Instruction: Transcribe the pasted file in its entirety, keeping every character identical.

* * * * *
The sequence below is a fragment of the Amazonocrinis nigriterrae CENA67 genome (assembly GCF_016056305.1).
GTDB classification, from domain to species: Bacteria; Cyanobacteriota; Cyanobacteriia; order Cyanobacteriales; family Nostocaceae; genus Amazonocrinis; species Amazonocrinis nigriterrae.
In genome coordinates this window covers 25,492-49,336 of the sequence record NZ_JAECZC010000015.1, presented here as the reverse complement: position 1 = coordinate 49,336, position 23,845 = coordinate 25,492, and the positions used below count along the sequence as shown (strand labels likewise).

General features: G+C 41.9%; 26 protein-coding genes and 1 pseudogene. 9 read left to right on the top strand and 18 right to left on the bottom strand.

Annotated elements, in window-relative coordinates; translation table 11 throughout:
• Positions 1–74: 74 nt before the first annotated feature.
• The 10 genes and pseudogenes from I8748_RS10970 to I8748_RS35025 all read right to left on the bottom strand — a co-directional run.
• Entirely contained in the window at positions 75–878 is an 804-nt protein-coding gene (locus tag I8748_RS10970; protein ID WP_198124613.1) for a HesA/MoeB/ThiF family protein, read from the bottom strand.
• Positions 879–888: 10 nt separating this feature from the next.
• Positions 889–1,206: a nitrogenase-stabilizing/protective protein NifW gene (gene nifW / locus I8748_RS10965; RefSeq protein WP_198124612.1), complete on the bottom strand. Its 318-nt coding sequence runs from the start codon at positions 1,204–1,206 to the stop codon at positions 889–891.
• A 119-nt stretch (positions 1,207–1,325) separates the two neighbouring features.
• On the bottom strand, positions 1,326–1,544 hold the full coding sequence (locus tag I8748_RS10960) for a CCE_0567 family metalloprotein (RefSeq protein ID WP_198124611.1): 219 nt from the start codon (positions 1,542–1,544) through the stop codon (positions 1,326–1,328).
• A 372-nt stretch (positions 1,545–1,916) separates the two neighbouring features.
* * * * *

The sequence below is a fragment of the Amazonocrinis nigriterrae CENA67 genome (assembly GCF_016056305.1).
GTDB classification, from domain to species: Bacteria; Cyanobacteriota; Cyanobacteriia; order Cyanobacteriales; family Nostocaceae; genus Amazonocrinis; species Amazonocrinis nigriterrae.
In genome coordinates this window covers 25,492-49,336 of the sequence record NZ_JAECZC010000015.1, presented here as the reverse complement: position 1 = coordinate 49,336, position 23,845 = coordinate 25,492, and the positions used below count along the sequence as shown (strand labels likewise).

General features: G+C 41.9%; 26 protein-coding genes and 1 pseudogene. 9 read left to right on the top strand and 18 right to left on the bottom strand.

Annotated elements, in window-relative coordinates; translation table 11 throughout:
• Positions 1–74: 74 nt before the first annotated feature.
• The 10 genes and pseudogenes from I8748_RS10970 to I8748_RS35025 all read right to left on the bottom strand — a co-directional run.
• Entirely contained in the window at positions 75–878 is an 804-nt protein-coding gene (locus tag I8748_RS10970; protein ID WP_198124613.1) for a HesA/MoeB/ThiF family protein, read from the bottom strand.
• Positions 879–888: 10 nt separating this feature from the next.
• Positions 889–1,206: a nitrogenase-stabilizing/protective protein NifW gene (gene nifW / locus I8748_RS10965; RefSeq protein WP_198124612.1), complete on the bottom strand. Its 318-nt coding sequence runs from the start codon at positions 1,204–1,206 to the stop codon at positions 889–891.
• A 119-nt stretch (positions 1,207–1,325) separates the two neighbouring features.
• On the bottom strand, positions 1,326–1,544 hold the full coding sequence (locus tag I8748_RS10960) for a CCE_0567 family metalloprotein (RefSeq protein ID WP_198124611.1): 219 nt from the start codon (positions 1,542–1,544) through the stop codon (positions 1,326–1,328).
• A 372-nt stretch (positions 1,545–1,916) separates the two neighbouring features.